William Gardner has offerred a trenchant response to my earlier post about the relationship between evidence and policy. If you have not read it, take a few minutes to do so and then come back here.

I expect that we agree more than we disagree.  I also think the challenge may be that those of us who are interested in the intersection of scientific evidence and public policy are, in fact, talking about two distinct challenges.

The first challenge, and the one that is dominant in the public square of late, is the perception that government policy making is increasingly an evidence-free zone. Recently in Canada, the focus has been the approach of the Harper government and allegations that they are muzzling scientists, decreasing funding for scientific research, and generally ignoring evidence when making policy in favour of partisan political considerations. Similar concerns were raised about the second Bush administration in the United States. Make no mistake, I share many of these concerns.

However, there is a second, somewhat less visible issue that should also concern us. As important as scientific evidence is for making good policy decisions, it is not the only consideration. Yet far too many people who are trained in the natural and medical sciences (and some social scientitsts as well – think economics) blithely assume that policy making is a form of applied problem solving. The task, on this view, is to define the problem, gather the evidence, and then convey the results to decision makers who will dutifully tranlate the evidence into policy. This approach is endemic in public health policy. This is even more of a problem as the agenda of public health expands, necessarily, from a preoccupation with the causes of infectious disease to a concern about all of the things that negatively affect our health. The latter is a long list and pushes public health into seeking to be a player in a wide range of policy fields. Naive empiricism will not do.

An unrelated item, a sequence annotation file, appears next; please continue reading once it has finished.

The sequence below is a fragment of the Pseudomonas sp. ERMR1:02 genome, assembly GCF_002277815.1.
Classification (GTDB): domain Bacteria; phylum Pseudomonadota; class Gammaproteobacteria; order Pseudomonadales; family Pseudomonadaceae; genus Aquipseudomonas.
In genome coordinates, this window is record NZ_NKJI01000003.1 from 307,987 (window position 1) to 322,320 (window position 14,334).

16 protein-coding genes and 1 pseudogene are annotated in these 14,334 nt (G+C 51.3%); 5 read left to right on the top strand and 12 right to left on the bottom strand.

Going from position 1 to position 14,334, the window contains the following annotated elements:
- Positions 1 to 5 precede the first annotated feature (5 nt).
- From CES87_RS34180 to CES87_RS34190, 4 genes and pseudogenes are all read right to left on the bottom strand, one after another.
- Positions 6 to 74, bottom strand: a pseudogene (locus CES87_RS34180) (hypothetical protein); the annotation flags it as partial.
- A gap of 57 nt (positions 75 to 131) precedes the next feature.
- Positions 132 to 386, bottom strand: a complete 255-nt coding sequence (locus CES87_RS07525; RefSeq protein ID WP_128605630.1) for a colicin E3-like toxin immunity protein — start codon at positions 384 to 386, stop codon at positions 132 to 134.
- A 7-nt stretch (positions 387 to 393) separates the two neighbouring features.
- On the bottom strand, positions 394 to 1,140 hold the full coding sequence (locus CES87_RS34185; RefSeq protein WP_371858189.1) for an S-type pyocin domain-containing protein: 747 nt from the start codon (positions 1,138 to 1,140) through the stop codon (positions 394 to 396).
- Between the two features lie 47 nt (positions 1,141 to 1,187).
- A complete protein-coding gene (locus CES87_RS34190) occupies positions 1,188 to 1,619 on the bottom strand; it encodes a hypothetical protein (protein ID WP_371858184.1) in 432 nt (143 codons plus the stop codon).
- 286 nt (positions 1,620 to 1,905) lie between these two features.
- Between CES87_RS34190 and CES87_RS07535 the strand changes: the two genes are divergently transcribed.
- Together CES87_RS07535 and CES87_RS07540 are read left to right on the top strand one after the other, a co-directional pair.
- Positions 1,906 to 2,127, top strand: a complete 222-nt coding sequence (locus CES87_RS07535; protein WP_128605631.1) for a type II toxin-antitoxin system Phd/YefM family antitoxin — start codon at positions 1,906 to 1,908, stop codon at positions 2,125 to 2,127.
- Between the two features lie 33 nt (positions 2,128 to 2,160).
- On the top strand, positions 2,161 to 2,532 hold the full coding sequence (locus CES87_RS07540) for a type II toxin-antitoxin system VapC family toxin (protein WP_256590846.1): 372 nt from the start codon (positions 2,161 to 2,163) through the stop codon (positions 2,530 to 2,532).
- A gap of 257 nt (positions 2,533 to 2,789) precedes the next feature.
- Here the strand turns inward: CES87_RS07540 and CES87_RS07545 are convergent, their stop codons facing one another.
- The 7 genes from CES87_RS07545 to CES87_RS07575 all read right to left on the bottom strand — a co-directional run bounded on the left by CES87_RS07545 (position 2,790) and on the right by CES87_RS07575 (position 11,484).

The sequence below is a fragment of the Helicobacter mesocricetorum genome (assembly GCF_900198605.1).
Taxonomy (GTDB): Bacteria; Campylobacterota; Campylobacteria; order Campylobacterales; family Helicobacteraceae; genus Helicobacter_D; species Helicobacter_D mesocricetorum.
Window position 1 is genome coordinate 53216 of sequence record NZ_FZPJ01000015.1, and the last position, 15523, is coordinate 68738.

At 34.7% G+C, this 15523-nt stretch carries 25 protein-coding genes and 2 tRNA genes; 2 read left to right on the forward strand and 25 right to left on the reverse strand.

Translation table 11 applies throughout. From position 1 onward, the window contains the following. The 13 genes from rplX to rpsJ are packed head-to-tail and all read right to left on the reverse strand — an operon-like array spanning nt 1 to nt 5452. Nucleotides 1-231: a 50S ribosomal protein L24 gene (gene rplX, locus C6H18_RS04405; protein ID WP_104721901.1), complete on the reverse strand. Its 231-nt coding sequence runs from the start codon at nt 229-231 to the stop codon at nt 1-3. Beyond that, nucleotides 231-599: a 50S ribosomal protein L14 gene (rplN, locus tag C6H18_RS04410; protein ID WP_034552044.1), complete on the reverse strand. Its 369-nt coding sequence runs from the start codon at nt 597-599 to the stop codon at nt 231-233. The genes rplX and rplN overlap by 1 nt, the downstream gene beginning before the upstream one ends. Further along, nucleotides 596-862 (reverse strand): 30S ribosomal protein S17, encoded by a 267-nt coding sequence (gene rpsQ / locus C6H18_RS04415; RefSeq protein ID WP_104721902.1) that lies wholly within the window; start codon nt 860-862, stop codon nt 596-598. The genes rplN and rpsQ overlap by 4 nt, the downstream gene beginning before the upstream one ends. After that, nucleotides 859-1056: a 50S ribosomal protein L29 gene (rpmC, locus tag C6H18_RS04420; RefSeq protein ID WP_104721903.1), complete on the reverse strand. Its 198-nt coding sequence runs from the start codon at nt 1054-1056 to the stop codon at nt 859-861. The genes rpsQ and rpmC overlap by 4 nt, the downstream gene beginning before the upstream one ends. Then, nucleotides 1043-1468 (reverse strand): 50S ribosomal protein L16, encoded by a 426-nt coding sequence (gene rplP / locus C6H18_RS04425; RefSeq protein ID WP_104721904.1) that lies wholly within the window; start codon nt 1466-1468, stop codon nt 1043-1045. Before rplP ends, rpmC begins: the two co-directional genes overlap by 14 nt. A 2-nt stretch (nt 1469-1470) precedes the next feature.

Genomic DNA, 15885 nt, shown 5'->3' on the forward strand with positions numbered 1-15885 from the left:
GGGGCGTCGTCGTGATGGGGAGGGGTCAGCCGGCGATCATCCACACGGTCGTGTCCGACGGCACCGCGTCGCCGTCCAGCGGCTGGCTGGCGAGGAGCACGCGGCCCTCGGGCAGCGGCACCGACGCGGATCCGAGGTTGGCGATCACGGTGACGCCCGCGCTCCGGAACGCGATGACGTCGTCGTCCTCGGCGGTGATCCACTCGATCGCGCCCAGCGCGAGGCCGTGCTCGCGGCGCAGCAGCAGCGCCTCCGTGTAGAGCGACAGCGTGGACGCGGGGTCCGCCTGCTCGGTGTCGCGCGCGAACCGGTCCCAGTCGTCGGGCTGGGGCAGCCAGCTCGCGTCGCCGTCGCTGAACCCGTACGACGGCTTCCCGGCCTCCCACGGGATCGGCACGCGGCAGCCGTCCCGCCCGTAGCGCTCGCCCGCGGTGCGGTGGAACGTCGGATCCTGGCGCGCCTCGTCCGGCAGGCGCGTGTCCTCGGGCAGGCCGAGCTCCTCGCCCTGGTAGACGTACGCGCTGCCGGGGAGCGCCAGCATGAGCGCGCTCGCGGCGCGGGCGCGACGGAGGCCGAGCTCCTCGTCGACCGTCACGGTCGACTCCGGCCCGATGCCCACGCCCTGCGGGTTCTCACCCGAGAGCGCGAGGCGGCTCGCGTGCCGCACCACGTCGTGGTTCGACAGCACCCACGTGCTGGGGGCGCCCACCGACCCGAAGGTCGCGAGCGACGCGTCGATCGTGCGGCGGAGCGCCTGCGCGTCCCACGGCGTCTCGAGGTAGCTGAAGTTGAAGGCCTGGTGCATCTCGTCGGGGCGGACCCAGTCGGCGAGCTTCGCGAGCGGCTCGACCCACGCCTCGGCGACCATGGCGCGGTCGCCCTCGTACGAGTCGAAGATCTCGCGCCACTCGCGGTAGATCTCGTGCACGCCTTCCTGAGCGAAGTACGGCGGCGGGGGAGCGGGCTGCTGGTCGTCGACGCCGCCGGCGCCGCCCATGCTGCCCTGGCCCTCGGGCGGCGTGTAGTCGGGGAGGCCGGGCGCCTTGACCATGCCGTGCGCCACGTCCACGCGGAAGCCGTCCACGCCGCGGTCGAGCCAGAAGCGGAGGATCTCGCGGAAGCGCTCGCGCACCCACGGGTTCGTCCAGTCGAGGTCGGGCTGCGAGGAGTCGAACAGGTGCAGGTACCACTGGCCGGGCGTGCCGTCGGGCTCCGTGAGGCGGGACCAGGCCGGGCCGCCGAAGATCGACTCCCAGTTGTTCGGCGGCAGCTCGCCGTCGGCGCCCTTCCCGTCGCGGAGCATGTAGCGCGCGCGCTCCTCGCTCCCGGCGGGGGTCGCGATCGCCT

As I have argued elsewhere, and others have done before me, scientists interested in the policy making process may wish to borrow from the insights of political science. This will not be news to the readers of this blog, including William Gardiner. But it does offer a counterpoint to those in the scientific community who sometimes appear to reduce policy making to being an exercise in knowledge translation – if only they understood the evidence, they would make ‘better’ decisions. Not in a democracy, thank goodness.

Patrick Fafard
Patrick Fafard is the associate director of the Global Strategy Lab and a full professor in the Graduate School of Public & International Affairs at the University of Ottawa.

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